Step 5:  Now walk back again and again, repeating the process until which there is no more color detected by your eye.  This distance varies for everyone and generally, the view will be very similar to the view through a telescope.  You have now found your visual limit; but now what?

I am no math wizard, so there must be some kind of number system for the visual limit.  And if so, the object, distance of that object for real and the exposure time must also be accounted for.  This requires one big equation that I am definitely not up for.

 

This experiment actually works too! I tried it and there is something to this, try it yourself, it should only take a few minutes.  If you can’t have it printed on translucent plastic, another possible method is to print it out on regular paper or a poster and tape the paper to the plastic.  A decent astronomy poster that is somewhat large can be had for under 10 dollars on amazon.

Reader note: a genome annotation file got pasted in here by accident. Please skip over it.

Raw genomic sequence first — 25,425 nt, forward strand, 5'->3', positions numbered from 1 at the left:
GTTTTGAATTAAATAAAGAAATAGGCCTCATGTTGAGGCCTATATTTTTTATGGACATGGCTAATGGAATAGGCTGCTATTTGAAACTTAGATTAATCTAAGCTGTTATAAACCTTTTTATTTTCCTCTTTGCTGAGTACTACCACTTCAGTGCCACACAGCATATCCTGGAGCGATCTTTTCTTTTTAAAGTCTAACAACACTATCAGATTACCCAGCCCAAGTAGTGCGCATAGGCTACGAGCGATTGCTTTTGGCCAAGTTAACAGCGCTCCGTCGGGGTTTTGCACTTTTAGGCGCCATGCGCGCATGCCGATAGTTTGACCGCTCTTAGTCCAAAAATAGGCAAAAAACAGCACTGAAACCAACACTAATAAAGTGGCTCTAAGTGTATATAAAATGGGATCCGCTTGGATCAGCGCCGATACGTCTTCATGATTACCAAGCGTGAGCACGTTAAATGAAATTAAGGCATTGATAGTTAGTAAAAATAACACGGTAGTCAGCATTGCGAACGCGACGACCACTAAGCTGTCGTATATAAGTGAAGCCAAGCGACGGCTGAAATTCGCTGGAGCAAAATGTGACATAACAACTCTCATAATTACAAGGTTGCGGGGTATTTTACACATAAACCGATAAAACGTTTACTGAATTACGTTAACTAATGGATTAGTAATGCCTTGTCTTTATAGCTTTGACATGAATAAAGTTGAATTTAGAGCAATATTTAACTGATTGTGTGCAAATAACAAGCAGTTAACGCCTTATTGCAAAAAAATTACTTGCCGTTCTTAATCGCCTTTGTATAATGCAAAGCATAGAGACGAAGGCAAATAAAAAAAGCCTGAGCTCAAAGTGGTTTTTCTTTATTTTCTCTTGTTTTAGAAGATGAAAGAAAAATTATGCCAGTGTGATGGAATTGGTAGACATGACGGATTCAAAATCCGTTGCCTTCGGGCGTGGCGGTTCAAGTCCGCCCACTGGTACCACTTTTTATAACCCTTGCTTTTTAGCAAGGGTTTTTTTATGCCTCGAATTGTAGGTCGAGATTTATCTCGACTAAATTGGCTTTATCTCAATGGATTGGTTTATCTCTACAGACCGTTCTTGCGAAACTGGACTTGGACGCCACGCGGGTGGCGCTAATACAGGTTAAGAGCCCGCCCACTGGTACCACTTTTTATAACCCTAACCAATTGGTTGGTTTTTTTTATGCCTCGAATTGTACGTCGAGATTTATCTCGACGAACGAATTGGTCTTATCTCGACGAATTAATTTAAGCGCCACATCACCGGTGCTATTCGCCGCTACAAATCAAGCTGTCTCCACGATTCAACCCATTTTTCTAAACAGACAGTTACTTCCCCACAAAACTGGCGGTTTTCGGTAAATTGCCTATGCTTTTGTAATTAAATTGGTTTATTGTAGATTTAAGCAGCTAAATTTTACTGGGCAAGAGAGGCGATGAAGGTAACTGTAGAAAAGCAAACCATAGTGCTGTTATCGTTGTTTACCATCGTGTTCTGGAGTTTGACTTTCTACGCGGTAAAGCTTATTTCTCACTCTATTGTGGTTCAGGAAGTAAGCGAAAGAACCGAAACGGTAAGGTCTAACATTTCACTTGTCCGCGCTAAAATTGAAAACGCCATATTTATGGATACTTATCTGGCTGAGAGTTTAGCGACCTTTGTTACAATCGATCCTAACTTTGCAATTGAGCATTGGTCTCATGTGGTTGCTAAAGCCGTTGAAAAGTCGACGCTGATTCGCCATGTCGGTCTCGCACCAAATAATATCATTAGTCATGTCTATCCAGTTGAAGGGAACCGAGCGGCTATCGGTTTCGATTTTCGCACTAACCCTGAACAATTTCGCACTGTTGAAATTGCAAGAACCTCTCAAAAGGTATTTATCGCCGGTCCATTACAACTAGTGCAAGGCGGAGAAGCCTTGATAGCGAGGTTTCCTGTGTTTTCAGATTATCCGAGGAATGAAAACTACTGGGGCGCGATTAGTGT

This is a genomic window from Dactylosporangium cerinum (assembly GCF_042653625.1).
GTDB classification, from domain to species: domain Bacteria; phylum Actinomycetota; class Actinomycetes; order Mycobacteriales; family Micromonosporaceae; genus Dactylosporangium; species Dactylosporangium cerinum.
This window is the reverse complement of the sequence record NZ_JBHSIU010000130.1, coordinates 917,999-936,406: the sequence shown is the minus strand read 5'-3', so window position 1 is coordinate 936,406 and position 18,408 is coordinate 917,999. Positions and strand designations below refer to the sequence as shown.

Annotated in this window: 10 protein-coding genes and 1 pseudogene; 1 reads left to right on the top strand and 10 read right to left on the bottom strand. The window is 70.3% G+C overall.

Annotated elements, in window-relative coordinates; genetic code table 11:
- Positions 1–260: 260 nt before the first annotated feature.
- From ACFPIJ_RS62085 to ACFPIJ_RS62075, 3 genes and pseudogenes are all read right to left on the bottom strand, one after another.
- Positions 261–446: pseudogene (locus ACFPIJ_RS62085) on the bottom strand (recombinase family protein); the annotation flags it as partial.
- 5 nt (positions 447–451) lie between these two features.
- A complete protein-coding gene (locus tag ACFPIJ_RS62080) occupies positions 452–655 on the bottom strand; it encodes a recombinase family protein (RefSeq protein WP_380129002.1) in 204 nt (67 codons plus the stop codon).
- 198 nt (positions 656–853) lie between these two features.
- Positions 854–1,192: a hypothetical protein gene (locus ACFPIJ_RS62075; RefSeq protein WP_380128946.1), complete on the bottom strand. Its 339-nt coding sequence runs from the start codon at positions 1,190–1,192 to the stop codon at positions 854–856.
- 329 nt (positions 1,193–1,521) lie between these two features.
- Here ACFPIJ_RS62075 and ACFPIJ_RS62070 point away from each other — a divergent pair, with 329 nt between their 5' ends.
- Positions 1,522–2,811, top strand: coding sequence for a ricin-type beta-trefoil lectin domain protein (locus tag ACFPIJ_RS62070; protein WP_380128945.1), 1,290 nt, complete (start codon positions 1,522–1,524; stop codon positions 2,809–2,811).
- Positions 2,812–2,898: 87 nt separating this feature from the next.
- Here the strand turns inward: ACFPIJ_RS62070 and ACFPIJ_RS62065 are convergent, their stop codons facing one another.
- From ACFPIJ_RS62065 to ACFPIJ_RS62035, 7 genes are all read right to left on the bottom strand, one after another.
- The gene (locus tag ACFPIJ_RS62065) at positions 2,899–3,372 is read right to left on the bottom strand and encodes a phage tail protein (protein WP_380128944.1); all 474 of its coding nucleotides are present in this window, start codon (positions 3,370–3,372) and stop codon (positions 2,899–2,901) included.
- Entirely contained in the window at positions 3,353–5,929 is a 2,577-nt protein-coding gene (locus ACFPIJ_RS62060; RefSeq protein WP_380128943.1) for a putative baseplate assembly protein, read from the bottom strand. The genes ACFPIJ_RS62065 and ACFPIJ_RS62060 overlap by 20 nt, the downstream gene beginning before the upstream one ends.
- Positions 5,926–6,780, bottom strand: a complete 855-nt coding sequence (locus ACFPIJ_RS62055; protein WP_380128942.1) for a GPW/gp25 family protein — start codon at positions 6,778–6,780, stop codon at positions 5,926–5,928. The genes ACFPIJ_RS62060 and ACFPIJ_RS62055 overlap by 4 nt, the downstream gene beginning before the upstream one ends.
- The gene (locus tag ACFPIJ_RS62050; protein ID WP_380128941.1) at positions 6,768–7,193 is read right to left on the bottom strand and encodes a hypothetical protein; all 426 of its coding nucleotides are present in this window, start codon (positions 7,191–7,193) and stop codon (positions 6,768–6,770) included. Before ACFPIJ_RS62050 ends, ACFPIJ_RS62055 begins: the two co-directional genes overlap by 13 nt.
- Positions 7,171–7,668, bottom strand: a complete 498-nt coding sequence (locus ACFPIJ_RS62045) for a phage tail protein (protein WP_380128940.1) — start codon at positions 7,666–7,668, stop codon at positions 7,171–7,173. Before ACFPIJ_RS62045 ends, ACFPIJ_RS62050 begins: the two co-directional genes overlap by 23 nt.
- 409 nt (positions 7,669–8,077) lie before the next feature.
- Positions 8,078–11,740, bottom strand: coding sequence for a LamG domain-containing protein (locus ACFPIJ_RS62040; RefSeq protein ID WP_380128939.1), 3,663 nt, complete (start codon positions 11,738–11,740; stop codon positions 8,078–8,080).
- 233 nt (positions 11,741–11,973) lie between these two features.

Good luck and clear skies.